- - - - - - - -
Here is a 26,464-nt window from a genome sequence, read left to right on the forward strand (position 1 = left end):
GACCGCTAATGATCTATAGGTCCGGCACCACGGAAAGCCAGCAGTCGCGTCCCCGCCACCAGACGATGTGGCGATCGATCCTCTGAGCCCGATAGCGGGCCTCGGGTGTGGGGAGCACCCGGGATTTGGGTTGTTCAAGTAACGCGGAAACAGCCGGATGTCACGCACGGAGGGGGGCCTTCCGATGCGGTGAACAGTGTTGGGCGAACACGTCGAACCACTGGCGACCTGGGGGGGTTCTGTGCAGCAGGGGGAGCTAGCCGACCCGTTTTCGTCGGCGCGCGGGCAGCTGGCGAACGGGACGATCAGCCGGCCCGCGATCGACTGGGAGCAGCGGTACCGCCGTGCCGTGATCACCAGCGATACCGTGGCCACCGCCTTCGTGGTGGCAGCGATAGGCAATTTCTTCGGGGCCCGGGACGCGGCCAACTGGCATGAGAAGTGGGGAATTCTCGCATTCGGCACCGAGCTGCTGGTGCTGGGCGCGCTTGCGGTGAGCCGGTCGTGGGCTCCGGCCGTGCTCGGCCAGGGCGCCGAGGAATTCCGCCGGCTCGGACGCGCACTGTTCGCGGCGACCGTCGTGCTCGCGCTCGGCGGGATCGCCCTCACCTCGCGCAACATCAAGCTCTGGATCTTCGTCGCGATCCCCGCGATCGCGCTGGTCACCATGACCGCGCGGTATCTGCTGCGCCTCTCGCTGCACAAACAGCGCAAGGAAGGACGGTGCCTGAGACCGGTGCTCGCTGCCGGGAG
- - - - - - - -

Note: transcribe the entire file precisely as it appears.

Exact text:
Here is a 26,464-nt window from a genome sequence, read left to right on the forward strand (position 1 = left end):
GACCGCTAATGATCTATAGGTCCGGCACCACGGAAAGCCAGCAGTCGCGTCCCCGCCACCAGACGATGTGGCGATCGATCCTCTGAGCCCGATAGCGGGCCTCGGGTGTGGGGAGCACCCGGGATTTGGGTTGTTCAAGTAACGCGGAAACAGCCGGATGTCACGCACGGAGGGGGGCCTTCCGATGCGGTGAACAGTGTTGGGCGAACACGTCGAACCACTGGCGACCTGGGGGGGTTCTGTGCAGCAGGGGGAGCTAGCCGACCCGTTTTCGTCGGCGCGCGGGCAGCTGGCGAACGGGACGATCAGCCGGCCCGCGATCGACTGGGAGCAGCGGTACCGCCGTGCCGTGATCACCAGCGATACCGTGGCCACCGCCTTCGTGGTGGCAGCGATAGGCAATTTCTTCGGGGCCCGGGACGCGGCCAACTGGCATGAGAAGTGGGGAATTCTCGCATTCGGCACCGAGCTGCTGGTGCTGGGCGCGCTTGCGGTGAGCCGGTCGTGGGCTCCGGCCGTGCTCGGCCAGGGCGCCGAGGAATTCCGCCGGCTCGGACGCGCACTGTTCGCGGCGACCGTCGTGCTCGCGCTCGGCGGGATCGCCCTCACCTCGCGCAACATCAAGCTCTGGATCTTCGTCGCGATCCCCGCGATCGCGCTGGTCACCATGACCGCGCGGTATCTGCTGCGCCTCTCGCTGCACAAACAGCGCAAGGAAGGACGGTGCCTGAGACCGGTGCTCGCTGCCGGGAG